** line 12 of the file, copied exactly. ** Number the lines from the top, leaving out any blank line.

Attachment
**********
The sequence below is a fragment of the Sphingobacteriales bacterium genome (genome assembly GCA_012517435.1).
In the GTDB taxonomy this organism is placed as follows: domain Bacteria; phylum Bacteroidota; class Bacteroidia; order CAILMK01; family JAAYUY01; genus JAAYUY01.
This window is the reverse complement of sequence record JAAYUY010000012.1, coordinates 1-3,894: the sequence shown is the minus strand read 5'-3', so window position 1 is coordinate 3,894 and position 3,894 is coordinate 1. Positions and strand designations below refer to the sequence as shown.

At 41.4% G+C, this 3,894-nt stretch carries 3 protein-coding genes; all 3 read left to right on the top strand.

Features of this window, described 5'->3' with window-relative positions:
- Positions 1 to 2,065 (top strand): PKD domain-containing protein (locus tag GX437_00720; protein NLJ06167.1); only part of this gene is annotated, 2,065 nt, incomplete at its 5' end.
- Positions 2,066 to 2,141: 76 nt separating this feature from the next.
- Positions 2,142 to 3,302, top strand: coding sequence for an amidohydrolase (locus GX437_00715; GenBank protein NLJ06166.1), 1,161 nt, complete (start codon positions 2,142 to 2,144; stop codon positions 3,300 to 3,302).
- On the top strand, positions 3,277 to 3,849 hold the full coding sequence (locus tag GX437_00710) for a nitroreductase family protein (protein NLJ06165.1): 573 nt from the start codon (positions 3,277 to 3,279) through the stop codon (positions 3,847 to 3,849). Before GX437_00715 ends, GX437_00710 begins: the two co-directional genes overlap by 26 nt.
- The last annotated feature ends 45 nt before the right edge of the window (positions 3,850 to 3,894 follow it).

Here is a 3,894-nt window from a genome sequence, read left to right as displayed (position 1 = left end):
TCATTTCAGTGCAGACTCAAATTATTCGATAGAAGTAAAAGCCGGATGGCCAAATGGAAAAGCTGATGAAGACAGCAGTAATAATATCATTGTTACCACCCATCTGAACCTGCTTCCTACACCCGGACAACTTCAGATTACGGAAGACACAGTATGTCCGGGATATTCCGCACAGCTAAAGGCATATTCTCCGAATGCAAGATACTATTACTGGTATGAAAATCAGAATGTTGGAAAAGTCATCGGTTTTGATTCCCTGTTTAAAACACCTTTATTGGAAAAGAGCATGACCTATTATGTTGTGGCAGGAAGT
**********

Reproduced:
TCATTTCAGTGCAGACTCAAATTATTCGATAGAAGTAAAAGCCGGATGGCCAAATGGAAAAGCTGATGAAGACAGCAGTAATAATATCATTGTTACCACCCATCTGAACCTGCTTCCTACACCCGGACAACTTCAGATTACGGAAGACACAGTATGTCCGGGATATTCCGCACAGCTAAAGGCATATTCTCCGAATGCAAGATACTATTACTGGTATGAAAATCAGAATGTTGGAAAAGTCATCGGTTTTGATTCCCTGTTTAAAACACCTTTATTGGAAAAGAGCATGACCTATTATGTTGTGGCAGGAAGT